Hey there, time traveller!
This article was published 13/4/2013 (1376 days ago), so information in it may no longer be current.
Anyone who has ever had a bag missing after a flight can relate to the frustration. A solution may be on the horizon if all airlines adapt to new technology strategies.
QUESTION: Over the last year on longer trips I have taken, I had my bags lost by airlines twice. In one instance, the bags were delivered to me after a couple of days. In the other, my suitcase was not returned to me until after I returned home more than a week later.
Surely there has to be a better system to prevent this from happening. Is there no way that bags can be easier tracked by the airlines?
ANSWER: There are vastly improved methods in place and one airline in the United States actually offers clients an app from which they can track their own bags.
Just a month ago, US Airways offered customers the same information they use themselves to keep tabs on the thousands of bags that pass through their hands every month.
This technology was first offered by Delta Airlines, the carrier that connects Manitobans to routes throughout the United States and the world via Minneapolis.
The basic tracking mechanism works something like this. When you check in, your bags are scanned. Then they are scanned a second time when they are loaded on the aircraft and a third time when they are off-loaded.
By uploading the app available now from both of these airlines, you can check your bags in real time anytime you are on the ground, either before or after your flight. Since Internet usage is still not allowed in flight, you are not able to check to see if your bags got on the plane once you are instructed to power down your smartphone or iPad appliance.
However, should your bags not appear you can easily check to find out what has happened to them, in the same manner the carriers will.
Delta spokespeople say this free app is currently being employed by about 6,000 people a day. Since so many airports now offer free Wi-Fi, it's really easy for consumers to check on the location of their bags.
In 2011, US Airways reported a 20 per cent improvement in their lost-bags performance with a mishandling ratio of 2.14 per 1,000 bags. This put them in the fifth-best position in the U.S.
There is not yet co-operation between air carriers, so once your bag is transferred to a different airline you have no access to the information. But this tracking mechanism, available to all of us, is a vast improvement in a department that has seen so much consumer anger and frustration.
The next step the two airlines are independently exploring is a way to inform travellers by email about bags that have been mishandled, letting them know the current location of their bags and when they can expect to receive them.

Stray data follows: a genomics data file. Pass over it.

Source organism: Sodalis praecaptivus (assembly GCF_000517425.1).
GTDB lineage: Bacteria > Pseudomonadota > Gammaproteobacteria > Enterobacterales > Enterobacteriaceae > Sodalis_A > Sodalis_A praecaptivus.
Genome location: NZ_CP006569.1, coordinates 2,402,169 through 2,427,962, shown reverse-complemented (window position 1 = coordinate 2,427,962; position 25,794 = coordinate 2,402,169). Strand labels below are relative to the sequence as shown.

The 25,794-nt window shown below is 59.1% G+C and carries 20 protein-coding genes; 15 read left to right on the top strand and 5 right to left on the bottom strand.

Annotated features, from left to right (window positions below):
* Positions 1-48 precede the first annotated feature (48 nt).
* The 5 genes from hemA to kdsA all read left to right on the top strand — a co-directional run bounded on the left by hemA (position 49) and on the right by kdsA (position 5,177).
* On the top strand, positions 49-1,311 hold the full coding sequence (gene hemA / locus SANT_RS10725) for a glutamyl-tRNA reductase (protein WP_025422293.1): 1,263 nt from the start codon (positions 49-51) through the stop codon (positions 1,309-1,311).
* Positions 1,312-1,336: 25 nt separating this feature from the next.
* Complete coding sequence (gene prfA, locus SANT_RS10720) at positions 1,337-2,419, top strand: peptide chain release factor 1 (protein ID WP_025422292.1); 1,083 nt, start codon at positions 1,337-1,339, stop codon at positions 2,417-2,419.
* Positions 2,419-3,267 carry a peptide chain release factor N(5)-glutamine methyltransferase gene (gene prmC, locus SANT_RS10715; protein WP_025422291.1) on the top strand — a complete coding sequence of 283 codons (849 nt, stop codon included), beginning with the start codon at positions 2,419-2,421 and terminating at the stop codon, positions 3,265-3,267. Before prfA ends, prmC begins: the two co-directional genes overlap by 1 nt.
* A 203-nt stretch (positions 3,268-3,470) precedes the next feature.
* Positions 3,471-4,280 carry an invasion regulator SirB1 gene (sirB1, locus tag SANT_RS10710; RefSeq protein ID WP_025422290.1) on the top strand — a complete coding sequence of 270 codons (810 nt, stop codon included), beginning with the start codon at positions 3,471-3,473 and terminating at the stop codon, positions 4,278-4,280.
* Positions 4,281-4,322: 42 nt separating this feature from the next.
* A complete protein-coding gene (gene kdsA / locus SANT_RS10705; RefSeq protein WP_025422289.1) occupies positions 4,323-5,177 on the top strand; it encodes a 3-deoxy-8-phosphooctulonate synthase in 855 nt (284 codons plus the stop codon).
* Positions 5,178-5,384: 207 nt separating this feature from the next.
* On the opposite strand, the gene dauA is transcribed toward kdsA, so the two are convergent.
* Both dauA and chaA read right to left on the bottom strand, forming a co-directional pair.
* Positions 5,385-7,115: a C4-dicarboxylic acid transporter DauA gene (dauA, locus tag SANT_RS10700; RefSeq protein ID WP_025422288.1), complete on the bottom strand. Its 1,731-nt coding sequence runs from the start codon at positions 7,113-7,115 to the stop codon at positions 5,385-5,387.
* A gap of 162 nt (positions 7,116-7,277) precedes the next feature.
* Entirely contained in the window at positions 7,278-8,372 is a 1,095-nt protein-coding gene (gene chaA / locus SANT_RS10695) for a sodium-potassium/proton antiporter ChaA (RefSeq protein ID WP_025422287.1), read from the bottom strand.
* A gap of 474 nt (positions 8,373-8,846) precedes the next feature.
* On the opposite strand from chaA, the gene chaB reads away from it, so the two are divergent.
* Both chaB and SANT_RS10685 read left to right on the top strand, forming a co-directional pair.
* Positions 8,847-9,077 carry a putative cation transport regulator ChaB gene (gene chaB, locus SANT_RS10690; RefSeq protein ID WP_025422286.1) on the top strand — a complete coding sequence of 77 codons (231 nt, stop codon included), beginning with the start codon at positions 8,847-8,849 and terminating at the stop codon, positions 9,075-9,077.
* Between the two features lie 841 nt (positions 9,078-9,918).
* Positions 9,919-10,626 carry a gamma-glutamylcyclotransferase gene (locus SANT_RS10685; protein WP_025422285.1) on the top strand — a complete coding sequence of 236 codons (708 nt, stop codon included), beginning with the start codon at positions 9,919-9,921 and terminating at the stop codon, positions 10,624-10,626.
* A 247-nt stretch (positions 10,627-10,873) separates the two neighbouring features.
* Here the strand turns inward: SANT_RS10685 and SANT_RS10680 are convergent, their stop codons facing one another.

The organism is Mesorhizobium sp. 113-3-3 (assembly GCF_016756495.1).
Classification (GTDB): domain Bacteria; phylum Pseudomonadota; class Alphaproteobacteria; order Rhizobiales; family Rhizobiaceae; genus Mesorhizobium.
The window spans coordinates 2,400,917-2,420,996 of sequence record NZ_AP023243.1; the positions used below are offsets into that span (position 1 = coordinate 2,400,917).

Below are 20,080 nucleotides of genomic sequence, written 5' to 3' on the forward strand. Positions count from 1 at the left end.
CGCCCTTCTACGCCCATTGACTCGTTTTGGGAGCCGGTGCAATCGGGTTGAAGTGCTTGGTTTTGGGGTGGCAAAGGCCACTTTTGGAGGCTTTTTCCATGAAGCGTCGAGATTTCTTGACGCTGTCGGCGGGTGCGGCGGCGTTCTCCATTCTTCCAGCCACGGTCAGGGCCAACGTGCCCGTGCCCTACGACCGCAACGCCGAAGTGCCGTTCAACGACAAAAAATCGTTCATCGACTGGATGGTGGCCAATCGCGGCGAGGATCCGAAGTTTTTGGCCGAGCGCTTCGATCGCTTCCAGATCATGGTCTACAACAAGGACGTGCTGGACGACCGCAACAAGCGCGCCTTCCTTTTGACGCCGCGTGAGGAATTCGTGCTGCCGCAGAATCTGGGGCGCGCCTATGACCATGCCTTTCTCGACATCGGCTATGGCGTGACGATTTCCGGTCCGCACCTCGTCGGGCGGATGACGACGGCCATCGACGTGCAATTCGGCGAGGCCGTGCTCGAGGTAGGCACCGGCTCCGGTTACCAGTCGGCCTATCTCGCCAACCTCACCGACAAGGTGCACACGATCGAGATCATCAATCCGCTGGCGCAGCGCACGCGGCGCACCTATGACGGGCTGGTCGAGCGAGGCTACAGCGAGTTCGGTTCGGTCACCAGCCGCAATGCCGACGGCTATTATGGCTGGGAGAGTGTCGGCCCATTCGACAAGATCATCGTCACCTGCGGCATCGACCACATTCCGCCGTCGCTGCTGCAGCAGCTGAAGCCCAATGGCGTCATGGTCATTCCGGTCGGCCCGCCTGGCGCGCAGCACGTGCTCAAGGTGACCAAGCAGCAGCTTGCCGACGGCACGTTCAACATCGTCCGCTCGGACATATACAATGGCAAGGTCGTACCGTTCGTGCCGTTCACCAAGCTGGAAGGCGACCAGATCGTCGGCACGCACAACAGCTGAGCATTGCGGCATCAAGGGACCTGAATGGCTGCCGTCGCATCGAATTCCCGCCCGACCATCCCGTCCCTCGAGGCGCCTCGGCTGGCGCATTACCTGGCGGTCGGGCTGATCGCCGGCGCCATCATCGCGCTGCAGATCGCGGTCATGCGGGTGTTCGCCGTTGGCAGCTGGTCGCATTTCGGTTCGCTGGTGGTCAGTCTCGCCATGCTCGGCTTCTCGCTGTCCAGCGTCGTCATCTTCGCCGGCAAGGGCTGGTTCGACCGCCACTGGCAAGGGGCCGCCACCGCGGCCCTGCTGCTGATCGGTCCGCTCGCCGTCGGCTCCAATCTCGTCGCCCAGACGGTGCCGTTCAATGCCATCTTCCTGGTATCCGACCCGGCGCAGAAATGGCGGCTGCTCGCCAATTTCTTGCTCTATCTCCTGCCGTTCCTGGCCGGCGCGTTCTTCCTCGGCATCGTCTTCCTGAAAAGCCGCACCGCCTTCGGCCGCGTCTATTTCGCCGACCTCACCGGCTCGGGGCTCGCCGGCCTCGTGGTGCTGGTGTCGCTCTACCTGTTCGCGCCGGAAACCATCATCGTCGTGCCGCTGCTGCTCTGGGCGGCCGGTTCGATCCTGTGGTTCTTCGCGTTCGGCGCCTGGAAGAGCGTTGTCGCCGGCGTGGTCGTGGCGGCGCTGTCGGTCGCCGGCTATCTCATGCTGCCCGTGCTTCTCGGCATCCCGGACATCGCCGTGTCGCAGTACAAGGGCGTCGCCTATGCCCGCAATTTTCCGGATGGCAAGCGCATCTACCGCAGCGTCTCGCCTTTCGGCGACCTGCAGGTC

Anyone who has had to make countless calls to find out when their lost luggage is going to arrive will applaud that breakthrough.
QUESTION: I have two interrelated questions. While our visit to China proved to be one of our most impactful journeys, we found travel around the country, as well as the facilities at tourist sites, not at all up to the standards of other countries, even some developing nations. Our trip was years ago. Have they been improved at all?
Secondly, there is a lot of talk about Chinese citizens and their future travel plans into countries like Canada that would bring a significant increase in visitors from this nation.
Isn't that a pipe dream considering the Chinese governments hold onto their own citizens, not wanting them to experience real freedom, preferring to continue keeping them ignorant and at home?
ANSWER: While you would be right on both counts considering the period of time you were there, there seems to have been some dramatic changes in thinking at the core of Chinese politics.
They recently introduced a series of new programs under what they called the Chinese Citizens' Travel Initiatives 2013-2020.
In it, they underscored their commitment to build and improve airports, roadways, service at tourist sites and plans to find ways to rush new accommodation properties near prime tourist areas.
Surprisingly, it also included a section that would promote longer paid holidays for its workers.
While they are anxious to see their own citizen's increase their travel spending in their own country, they are open to working with foreign tour operators who will create overseas Chinese packages for their own people to discover the world.
As strange as it may seem, they recognize they have a new wealthy class that is anxious and determined to visit the places that have interested them during their youth and during their acquisition of wealth.
As Canadians, we need to make sure we are aware of, and ready for, the opportunities that are presenting themselves. Chinese outbound travel has already started to make a significant impact on a number of countries.
It's worth noting that in 2012 the United States saw its number of Chinese visitors increase by 37 per cent over the previous year. More astounding is the realization that China became the third-highest-spending inbound country to the United States, behind only Canada and Brazil.
This unprecedented growth holds huge opportunity for Canada and its regions. Is Canada ready? Is Manitoba ready?
Forward your travel questions to email@example.com. Ron Pradinuk is president of Journeys Travel & Leisure SuperCentre and can be heard Sundays at noon on CJOB. Previous columns and tips can be found at www.journeystravelgear.com or read Ron's travel blog at www.thattravelguy.ca.